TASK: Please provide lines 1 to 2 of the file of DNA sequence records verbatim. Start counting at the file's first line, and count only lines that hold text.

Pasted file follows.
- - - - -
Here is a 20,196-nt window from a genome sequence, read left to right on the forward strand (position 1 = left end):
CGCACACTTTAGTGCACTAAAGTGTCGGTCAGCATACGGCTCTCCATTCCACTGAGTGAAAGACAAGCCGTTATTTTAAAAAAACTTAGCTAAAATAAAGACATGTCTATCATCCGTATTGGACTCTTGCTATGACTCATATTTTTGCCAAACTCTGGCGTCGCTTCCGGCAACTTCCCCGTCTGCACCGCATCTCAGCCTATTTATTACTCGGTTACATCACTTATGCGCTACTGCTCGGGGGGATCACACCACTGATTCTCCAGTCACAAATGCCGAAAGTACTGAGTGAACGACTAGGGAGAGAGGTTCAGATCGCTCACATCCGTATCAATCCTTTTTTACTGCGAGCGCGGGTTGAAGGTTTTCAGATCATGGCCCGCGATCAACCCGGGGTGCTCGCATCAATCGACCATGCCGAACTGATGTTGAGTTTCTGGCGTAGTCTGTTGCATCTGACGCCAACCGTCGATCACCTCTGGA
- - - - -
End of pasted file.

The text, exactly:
Here is a 20,196-nt window from a genome sequence, read left to right on the forward strand (position 1 = left end):
CGCACACTTTAGTGCACTAAAGTGTCGGTCAGCATACGGCTCTCCATTCCACTGAGTGAAAGACAAGCCGTTATTTTAAAAAAACTTAGCTAAAATAAAGACATGTCTATCATCCGTATTGGACTCTTGCTATGACTCATATTTTTGCCAAACTCTGGCGTCGCTTCCGGCAACTTCCCCGTCTGCACCGCATCTCAGCCTATTTATTACTCGGTTACATCACTTATGCGCTACTGCTCGGGGGGATCACACCACTGATTCTCCAGTCACAAATGCCGAAAGTACTGAGTGAACGACTAGGGAGAGAGGTTCAGATCGCTCACATCCGTATCAATCCTTTTTTACTGCGAGCGCGGGTTGAAGGTTTTCAGATCATGGCCCGCGATCAACCCGGGGTGCTCGCATCAATCGACCATGCCGAACTGATGTTGAGTTTCTGGCGTAGTCTGTTGCATCTGACGCCAACCGTCGATCACCTCTGGA